Today is the our journey to tour the Hakka dwellings known as Tulou, 土楼, literally meaning “mud buildings”. UNESCO added Hakka Tulou earthen houses to its World Heritage list in 2008.
Tulou is closely linked with the history of Hakka. Hakka people (guest people) originally came from the middle or north of China, to avoid the annoyance and danger of wars and famine, and they were forced to move to southern China.
They lived in the mountains to avoid the wars, but in mountains they suffered from local disputes, threats from bandits, and therefore, they established the huge tulou buildings to safeguard their family and farmland. Wherever they arrive, they were always living together, and then the particular building Tulou was built.
Not only will we tour these remarkable buildings, but we will spend one night in the Hongkeng Hakka Tulou Village, a tulou wonderland in Yongding County.
Our driver, pre-arranged by Stephen Lin, owner of the Fuyulou Changdi Inn, Hongkeng Village, picked us up at our Xiamen hotel at 9:00 am.
We drove for approximately two and a half hours until we reached a tourist service center for tulou visitors. We purchased two tickets for the 3 sites we will visit on route to Hongkeng Hakka Village. Cost of each ticket was $90 yuan ($13 USD). Seniors 60 and over was at half-price.
As we continued in our car, we soon come to a check point where we presented our tickets. After this check point, the road became a zigzag narrow mountain road. The scenery was misty and beautiful, and our driver explained to us the green terrace fields are primarily tea farms. After 20 minutes on the narrow road, we stopped at a lookout point for the famous Tianluokeng tulou cluster, consisting of a square earth tulou building in the center, surrounded by four round tulou buidlings.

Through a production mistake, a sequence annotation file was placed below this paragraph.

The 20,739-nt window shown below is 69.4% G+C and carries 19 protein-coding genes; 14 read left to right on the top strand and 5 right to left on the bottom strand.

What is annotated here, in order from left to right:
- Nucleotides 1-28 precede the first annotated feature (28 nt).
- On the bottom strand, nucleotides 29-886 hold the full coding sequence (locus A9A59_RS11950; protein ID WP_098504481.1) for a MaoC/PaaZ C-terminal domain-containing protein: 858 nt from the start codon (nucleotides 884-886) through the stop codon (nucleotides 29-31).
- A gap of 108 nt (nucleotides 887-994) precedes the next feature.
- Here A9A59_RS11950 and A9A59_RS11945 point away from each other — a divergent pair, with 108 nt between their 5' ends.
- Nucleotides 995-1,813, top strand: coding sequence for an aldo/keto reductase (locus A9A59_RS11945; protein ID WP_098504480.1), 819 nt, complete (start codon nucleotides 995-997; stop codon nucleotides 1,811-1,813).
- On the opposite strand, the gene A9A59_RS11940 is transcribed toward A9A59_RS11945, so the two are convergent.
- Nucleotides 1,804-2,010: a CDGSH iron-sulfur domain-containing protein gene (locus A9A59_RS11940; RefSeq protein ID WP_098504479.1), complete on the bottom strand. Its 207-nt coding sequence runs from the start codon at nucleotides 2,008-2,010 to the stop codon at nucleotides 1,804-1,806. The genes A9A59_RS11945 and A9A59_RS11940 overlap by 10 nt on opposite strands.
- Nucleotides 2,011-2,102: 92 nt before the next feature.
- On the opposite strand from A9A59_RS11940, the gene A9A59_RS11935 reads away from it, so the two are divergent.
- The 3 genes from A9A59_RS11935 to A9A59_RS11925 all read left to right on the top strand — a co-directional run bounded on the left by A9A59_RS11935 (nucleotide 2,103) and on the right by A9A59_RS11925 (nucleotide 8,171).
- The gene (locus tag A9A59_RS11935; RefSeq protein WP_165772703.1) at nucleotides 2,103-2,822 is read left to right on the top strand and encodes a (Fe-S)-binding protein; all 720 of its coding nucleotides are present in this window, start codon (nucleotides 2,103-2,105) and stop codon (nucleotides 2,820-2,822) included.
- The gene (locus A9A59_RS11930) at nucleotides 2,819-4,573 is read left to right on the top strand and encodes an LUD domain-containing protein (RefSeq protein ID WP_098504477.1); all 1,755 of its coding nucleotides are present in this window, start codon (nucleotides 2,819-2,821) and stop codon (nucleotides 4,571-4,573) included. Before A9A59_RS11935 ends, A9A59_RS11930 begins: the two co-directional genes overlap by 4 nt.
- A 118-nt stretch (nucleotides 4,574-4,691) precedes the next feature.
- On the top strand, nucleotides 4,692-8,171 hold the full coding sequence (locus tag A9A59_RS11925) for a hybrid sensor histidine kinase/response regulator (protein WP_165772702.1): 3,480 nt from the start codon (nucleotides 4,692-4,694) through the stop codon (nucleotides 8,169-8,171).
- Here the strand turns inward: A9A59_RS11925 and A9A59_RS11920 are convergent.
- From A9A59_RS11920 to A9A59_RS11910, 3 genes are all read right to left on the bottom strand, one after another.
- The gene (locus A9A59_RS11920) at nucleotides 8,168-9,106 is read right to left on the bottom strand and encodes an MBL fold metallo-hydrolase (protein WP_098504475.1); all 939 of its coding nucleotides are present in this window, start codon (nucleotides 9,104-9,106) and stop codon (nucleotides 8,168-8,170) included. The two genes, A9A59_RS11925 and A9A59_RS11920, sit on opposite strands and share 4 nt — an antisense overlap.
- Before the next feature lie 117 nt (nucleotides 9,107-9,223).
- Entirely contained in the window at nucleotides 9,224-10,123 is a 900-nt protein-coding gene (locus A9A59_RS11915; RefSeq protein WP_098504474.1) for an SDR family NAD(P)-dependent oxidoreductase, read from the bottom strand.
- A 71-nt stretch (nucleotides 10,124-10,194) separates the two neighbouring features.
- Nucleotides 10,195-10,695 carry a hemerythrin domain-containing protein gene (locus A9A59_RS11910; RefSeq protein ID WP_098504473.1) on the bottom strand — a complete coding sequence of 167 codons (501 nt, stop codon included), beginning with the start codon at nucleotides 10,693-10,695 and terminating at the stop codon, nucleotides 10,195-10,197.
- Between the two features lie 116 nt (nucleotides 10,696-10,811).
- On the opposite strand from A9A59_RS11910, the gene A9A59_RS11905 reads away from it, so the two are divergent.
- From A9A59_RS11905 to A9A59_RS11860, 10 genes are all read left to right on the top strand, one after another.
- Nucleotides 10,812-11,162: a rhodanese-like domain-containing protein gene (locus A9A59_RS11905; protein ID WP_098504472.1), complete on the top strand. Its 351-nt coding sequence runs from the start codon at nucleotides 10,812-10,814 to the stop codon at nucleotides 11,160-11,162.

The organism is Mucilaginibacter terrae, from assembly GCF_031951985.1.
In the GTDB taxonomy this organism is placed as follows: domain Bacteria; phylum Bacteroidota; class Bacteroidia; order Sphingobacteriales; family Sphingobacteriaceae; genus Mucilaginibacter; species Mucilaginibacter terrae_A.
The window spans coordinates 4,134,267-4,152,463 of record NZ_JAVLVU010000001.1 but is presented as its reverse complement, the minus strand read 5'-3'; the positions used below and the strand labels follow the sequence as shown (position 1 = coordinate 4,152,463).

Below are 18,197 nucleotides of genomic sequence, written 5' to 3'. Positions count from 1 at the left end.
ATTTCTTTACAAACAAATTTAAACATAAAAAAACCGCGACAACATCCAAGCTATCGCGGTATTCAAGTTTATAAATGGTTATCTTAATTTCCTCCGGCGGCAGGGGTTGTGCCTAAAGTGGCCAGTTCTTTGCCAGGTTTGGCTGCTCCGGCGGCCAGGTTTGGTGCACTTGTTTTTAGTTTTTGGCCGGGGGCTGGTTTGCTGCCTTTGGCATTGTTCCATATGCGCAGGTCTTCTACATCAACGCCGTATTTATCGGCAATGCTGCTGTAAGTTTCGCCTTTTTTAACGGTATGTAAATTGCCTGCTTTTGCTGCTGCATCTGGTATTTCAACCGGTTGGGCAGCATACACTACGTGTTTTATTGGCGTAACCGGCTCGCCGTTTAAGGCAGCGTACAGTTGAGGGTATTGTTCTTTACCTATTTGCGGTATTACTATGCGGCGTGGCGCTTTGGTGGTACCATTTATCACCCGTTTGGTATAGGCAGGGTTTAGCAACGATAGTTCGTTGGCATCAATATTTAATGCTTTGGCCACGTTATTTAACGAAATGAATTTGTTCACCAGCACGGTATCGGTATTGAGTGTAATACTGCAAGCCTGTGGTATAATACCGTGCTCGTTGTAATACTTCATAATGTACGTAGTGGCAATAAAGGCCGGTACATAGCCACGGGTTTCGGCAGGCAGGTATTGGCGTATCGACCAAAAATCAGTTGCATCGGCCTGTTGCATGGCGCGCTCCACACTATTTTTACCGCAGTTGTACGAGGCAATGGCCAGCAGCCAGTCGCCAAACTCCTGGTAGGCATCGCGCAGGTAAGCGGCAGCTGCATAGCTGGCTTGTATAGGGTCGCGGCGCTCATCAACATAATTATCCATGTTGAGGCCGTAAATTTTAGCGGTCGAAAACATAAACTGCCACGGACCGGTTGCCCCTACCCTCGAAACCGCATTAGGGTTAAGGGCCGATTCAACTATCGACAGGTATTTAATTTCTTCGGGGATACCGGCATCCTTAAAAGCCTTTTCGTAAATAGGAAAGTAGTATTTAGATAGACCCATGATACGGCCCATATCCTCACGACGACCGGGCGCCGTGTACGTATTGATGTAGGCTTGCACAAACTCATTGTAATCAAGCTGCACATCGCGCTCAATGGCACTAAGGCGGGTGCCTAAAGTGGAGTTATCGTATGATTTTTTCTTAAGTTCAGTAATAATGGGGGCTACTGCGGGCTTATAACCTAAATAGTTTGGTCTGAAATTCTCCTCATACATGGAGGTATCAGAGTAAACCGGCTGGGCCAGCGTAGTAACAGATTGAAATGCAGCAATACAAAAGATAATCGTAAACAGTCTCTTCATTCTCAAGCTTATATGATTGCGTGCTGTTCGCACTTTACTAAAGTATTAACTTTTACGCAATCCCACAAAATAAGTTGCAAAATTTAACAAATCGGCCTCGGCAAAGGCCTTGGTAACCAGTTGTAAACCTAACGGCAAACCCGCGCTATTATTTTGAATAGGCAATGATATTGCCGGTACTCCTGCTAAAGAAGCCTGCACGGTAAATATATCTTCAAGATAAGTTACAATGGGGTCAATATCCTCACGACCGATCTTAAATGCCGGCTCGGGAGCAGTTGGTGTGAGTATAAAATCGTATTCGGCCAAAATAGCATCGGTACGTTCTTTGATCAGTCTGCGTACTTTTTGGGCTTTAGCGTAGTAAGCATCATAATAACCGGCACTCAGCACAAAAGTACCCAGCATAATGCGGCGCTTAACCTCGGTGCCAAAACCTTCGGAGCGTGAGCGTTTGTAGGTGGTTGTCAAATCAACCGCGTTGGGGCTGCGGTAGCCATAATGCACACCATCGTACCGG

Unfortunately, fog obscured our view. But we can imagine on a nice day, it would be quite a sight to see these building from this high vantage point. There is a walking path from this spot to go down to the tulou cluster, but since it was misty and wet, our driver drove us down to the main entrance to visit this tulou cluster.
This cluster, in Shangban Village, is one of the most well preserved Hakka tulou cluster in the area. The village is listed in the famous historic cultural village in China.
The square earth building, Buyunlou, at the center of the cluster was the first tulou at this site, built in 1796. It is three storeys high, each storey has 26 rooms, four sets of stairs, and a go around corridor in front of the rooms at each level. This building was burnt down by bandits in 1936, but rebuilt in 1953 according to the original plan.
The four round tulous, built around the original square building are the Hechang buildings (three storeys high round building), the Zhenchang building (three storeys, round shape 26 rooms per storey, built in 1930), and Ruiyun building (built in 1936, 26 rooms per floor), and the oval shape Wenchang building (built in 1966, three storeys, 32 rooms per floor).